The case of Marnie Stern, then, is certainly unusual in popular music—especially given that her new sophomore release, the verbosely titled This Is It and I Am It and You Are It and So Is That and He Is It and She Is It and It Is It and That Is That, only confirms her status as a unique and dazzling talent. Her first album, 2007′s In Advance of the Broken Arm, succeeds largely on the strength of Stern’s idiosyncratic and head-spinning fretwork: on song after song, she unleashes avalanches of notes, while all the same sounding very little like guitar gods past. On This Is It…., the adventurous guitar playing, harsh sonics, and rhythmic complexity of her previous album remain, but this time she adds a healthy dose of tunefulness to the mix. Stern has arrived on the indie rock scene as a fully-formed talent with a unique and compelling vision—an achievement that, by her own account, she simply could not have managed when she was younger.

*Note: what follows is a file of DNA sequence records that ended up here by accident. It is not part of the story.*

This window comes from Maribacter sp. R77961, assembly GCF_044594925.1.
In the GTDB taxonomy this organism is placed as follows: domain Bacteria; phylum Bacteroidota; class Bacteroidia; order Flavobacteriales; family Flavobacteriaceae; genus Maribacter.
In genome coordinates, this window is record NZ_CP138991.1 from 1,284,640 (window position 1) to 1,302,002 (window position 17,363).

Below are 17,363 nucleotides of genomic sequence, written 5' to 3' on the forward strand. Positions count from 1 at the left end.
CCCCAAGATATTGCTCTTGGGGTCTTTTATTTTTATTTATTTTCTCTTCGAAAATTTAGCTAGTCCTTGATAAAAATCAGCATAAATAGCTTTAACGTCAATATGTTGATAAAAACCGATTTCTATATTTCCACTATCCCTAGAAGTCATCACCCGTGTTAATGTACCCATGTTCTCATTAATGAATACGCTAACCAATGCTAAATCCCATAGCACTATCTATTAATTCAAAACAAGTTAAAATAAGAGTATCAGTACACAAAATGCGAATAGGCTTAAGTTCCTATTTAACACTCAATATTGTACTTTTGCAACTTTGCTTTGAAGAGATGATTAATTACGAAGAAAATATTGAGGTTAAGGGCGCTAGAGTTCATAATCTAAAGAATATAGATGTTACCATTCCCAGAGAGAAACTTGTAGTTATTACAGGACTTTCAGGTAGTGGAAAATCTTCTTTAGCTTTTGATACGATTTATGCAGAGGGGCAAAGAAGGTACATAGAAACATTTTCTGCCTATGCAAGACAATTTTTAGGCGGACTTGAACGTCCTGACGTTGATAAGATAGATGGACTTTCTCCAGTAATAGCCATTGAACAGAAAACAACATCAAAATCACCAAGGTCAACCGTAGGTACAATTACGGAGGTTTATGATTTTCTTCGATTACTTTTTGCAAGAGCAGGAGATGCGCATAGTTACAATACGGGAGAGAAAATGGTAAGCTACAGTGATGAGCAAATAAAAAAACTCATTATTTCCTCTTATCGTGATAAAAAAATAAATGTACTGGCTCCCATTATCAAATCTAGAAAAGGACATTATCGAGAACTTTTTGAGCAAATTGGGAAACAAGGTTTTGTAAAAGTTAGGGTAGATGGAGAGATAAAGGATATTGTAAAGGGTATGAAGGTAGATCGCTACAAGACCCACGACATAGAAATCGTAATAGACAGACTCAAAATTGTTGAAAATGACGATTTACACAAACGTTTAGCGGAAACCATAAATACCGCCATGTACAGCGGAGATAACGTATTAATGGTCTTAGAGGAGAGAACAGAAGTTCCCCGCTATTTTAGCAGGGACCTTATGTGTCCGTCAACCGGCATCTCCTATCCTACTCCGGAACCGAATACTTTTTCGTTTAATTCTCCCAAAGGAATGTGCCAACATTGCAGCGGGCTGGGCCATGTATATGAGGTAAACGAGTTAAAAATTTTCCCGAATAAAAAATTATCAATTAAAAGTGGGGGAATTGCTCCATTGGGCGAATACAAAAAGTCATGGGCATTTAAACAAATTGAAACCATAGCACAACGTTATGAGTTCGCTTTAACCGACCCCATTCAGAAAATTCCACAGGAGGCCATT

When asked by the Pitchfork interviewer if she felt “there was an advantage to having your first record come that late,” Stern answered:
Of course. I don’t know about for other people, but I know for me, I mean, I had material for all those years and certainly wasn’t anywhere near up to par. I think it takes a long time to find your voice. A really long fucking time to figure it out. And plus, I don’t know, I guess it’s different for everyone, but it’d be hard to tap into a really honest place when you’re really young….And how brave you are. Because that’s the other thing. The only things I like to listen to are things where risks are being taken. I think that’s the only thing that pushes you to the next place, when you do things that are out of your comfort zone.